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Ukrainian Jetliner Crashes Near Tehran Airport, Killing All 176 Aboard

Search and rescue workers at the crash site of a Ukrainian Boeing 737 outside Tehran, Iran. The plane crashed just after takeoff, killing all 176 aboard.

Updated at 4:50 a.m. ET

A Ukraine International Airlines jetliner, reportedly carrying 176 passengers and crew, has crashed near Tehran's Imam Khomeini International Airport, according to Iran state television, which said all those aboard are dead. Iranian officials said they believe one of the plane's engines caught fire.

Ukraine's foreign minister, Vadym Prystaiko, tweeted that the victims included 82 Iranians, 63 Canadians, 11 Ukrainians (including the 9 crew members), 10 passengers from Sweden, four Afghans, three Germans and three from the United Kingdom.

Airline officials said most of the passengers were likely en route to make connecting flights in Kyiv, according to The Associated Press.

Flightradar24, a website that tracks commercial aviation in real time, said flight 752, a Boeing 737-800, "crashed shortly after takeoff from Tehran." The website said the jetliner departed Wednesday at 6:12 a.m. local time (9:42 p.m. Tuesday ET).

A Ukraine International Airlines Boeing 737-800 sits on the runway at Munich airport in 2016. The plane is similar to the one that crashed in Iran shortly after takeoff on Wednesday.
SOPA Images / LightRocket via Getty Images
A Ukraine International Airlines Boeing 737-800 sits on the runway at Munich airport in 2016. The plane is similar to the one that crashed in Iran shortly after takeoff on Wednesday.

The plane climbed to 7,350 feet about two minutes after takeoff and then telemetry was lost, according to FlightAware data.

The director-general of the Iran Civil Aviation Organization, Hassan Rezaeifar, said the aircraft did not declare an emergency.

Exactly what happened to the airplane is not yet clear. Iranian officials quickly attributed the crash to a mechanical issue.

Later, Qassem Biniaz, a spokesman for Iran's Road and Transportation Ministry quoted by the state-run IRNA news agency, said one of the engines apparently caught fire, and a witness on the ground was quoted by the AP as saying he heard "a massive explosion." Another witness quoted by the news agency said he believed the pilot had steered the plane toward a soccer field and away from a residential area.

Reza Jafarzadeh, a ministry spokesman, said a team of investigators had been dispatched to the site on the southwestern outskirts of Tehran.

An Iranian emergency official told state TV that all those aboard the plane were killed in the crash and that rescuers were recovering remains.

The Associated Press reports that where the jetliner went down, its journalists saw a field littered with debris and that bodies were strewn among pieces of the plane. Television footage showed burning plane parts and rescue workers wearing face masks as they retrieved bodies.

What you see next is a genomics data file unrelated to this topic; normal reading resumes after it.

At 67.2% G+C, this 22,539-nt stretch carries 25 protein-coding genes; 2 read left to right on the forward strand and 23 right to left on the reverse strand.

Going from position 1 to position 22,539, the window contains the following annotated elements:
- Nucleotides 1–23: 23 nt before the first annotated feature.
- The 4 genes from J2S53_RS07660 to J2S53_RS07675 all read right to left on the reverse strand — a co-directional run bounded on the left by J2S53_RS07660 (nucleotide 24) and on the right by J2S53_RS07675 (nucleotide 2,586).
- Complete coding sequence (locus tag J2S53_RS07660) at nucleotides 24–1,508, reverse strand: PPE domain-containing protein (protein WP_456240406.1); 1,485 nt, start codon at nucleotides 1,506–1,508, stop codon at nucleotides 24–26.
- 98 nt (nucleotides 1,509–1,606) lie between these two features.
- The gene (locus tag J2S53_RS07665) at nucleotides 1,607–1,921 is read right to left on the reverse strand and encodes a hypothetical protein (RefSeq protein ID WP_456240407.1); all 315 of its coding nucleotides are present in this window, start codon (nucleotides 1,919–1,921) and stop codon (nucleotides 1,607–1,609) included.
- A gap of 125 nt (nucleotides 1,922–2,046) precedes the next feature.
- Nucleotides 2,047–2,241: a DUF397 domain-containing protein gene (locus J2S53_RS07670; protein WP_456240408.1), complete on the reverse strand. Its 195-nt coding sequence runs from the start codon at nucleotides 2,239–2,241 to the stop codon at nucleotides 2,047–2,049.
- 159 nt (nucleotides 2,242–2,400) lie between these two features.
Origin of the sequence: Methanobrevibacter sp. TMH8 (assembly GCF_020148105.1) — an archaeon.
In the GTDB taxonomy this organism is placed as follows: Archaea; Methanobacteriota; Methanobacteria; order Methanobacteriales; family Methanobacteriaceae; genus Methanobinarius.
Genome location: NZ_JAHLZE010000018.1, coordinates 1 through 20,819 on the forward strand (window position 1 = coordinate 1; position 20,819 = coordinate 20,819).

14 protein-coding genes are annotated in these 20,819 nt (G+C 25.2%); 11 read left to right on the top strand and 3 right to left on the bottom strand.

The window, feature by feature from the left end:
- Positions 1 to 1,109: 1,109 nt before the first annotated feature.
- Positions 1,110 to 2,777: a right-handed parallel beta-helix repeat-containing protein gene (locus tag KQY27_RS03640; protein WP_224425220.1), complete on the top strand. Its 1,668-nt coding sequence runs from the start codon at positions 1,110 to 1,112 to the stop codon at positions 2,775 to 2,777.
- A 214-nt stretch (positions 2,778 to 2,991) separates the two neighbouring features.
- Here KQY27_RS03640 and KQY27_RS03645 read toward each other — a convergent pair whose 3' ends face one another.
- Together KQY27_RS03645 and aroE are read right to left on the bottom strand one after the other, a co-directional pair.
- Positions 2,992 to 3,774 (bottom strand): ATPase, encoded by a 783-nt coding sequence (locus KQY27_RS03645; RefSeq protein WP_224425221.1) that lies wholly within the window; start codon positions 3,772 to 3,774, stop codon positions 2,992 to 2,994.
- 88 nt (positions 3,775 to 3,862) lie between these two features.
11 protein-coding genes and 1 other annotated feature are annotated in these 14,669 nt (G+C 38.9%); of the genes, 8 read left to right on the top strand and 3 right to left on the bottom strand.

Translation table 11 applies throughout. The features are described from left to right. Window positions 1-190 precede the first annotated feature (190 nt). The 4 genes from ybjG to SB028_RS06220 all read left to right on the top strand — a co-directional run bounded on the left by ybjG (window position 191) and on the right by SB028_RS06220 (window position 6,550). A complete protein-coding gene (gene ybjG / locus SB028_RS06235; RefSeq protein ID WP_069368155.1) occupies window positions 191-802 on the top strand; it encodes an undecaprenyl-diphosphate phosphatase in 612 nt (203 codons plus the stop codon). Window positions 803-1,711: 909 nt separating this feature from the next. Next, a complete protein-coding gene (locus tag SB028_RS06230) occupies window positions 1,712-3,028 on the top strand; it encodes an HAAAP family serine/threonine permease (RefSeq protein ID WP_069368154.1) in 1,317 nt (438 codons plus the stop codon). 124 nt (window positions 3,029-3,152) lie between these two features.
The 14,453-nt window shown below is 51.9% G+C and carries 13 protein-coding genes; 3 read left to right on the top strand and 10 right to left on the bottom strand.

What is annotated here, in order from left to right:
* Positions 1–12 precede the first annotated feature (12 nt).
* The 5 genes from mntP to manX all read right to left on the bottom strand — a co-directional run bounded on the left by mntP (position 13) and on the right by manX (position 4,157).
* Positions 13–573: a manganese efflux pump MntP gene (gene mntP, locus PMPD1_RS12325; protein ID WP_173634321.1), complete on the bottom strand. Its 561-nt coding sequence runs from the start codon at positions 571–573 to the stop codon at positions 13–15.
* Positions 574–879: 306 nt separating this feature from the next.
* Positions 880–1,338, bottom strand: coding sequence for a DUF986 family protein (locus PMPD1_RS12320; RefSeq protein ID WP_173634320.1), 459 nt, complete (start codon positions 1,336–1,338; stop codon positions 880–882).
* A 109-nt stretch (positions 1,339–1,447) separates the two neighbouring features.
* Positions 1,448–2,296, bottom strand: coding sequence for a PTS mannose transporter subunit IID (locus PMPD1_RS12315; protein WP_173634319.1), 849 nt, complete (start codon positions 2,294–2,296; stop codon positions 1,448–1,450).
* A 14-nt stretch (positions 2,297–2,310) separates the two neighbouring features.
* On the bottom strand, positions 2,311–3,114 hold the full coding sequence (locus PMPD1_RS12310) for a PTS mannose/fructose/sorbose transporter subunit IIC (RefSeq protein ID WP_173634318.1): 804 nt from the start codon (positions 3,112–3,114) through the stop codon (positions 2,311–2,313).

"The fire is so heavy that we cannot (do) any rescue ... we have 22 ambulances, four bus ambulances and a helicopter at the site," Pirhossein Koulivand, head of Iran's emergency services, told Iran state television, according to Reuters.

Initially, Iran state television reported 180 passengers and crew were aboard the airplane, but later said the figure was 170.

In a statement hours after the first reports, Ukraine Prime Minister Oleksiy Honcharuk clarified that the plane was carrying 167 passengers and nine crew members. He confirmed that all aboard the plane had been killed and that authorities were trying to clarify the circumstances of the crash.

"My sincere condolences to the relatives and friends of all passengers and crew," Ukraine President Volodymyr Zelenskiy said, according to Reuters.

The news agency quoted Zelenskiy as saying Ukraine's consul in Iran was at the crash site. Zelenskiy himself was on a visit to Oman but returning to the capital because of the crash, his office said in a statement.

The crash came just hours after Iran launched missiles into Iraq to retaliate against a U.S. drone strike last week that killed Qassem Soleimani, the commander of Iran's Quds Force, in Baghdad.

In addition, the crash occurred less than an hour after the Federal Aviation Administration prohibited U.S. civil aviation "from operating in the airspace over Iraq, Iran, and the waters of the Persian Gulf and the Gulf of Oman."

According to aviation tracking sites, the plane is a 737-800, a common single-aisle twin-engine airliner that is in service around the world. The plane that crashed was manufactured about 3 1/2 years ago and is an earlier generation than the troubled Max aircraft that has been grounded globally after two deadly crashes in 2018 and last year.

Boeing 737-800s have been involved in other fatal accidents over the years, including in 2016, when a FlyDubai 737-800 crashed in Russia, killing 62 people. In 2010, an Air India 737-800 crashed in southern India, killing 150 passengers and crew.

A statement from Boeing said the aircraft-maker was aware of the crash and was gathering more information.

This is a developing story. Some things reported by the media will later turn out to be wrong. We will focus on reports from officials and other authorities, credible news outlets and reporters who are at the scene. We will update as the situation develops.

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